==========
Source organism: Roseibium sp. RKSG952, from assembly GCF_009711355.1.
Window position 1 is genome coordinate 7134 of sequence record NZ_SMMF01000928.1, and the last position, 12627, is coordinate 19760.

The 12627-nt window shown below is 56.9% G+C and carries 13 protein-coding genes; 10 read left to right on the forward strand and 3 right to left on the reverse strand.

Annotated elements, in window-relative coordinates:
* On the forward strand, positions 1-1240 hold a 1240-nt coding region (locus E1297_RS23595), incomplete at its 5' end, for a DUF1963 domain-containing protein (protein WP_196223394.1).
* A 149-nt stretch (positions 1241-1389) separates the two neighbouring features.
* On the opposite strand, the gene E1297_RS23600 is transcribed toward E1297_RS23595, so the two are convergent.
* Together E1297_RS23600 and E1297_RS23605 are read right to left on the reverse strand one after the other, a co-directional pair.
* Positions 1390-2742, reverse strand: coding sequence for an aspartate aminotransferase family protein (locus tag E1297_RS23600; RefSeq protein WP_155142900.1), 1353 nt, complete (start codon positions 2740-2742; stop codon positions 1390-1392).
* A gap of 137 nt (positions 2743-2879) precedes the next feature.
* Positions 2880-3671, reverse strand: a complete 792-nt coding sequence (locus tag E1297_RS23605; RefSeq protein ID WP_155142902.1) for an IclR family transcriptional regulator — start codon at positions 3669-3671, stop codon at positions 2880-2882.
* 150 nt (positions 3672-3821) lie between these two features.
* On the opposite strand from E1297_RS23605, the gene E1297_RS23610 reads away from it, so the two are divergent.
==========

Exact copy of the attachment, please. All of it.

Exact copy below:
Source organism: Roseibium sp. RKSG952, from assembly GCF_009711355.1.
Window position 1 is genome coordinate 7134 of sequence record NZ_SMMF01000928.1, and the last position, 12627, is coordinate 19760.

The 12627-nt window shown below is 56.9% G+C and carries 13 protein-coding genes; 10 read left to right on the forward strand and 3 right to left on the reverse strand.

Annotated elements, in window-relative coordinates:
* On the forward strand, positions 1-1240 hold a 1240-nt coding region (locus E1297_RS23595), incomplete at its 5' end, for a DUF1963 domain-containing protein (protein WP_196223394.1).
* A 149-nt stretch (positions 1241-1389) separates the two neighbouring features.
* On the opposite strand, the gene E1297_RS23600 is transcribed toward E1297_RS23595, so the two are convergent.
* Together E1297_RS23600 and E1297_RS23605 are read right to left on the reverse strand one after the other, a co-directional pair.
* Positions 1390-2742, reverse strand: coding sequence for an aspartate aminotransferase family protein (locus tag E1297_RS23600; RefSeq protein WP_155142900.1), 1353 nt, complete (start codon positions 2740-2742; stop codon positions 1390-1392).
* A gap of 137 nt (positions 2743-2879) precedes the next feature.
* Positions 2880-3671, reverse strand: a complete 792-nt coding sequence (locus tag E1297_RS23605; RefSeq protein ID WP_155142902.1) for an IclR family transcriptional regulator — start codon at positions 3669-3671, stop codon at positions 2880-2882.
* 150 nt (positions 3672-3821) lie between these two features.
* On the opposite strand from E1297_RS23605, the gene E1297_RS23610 reads away from it, so the two are divergent.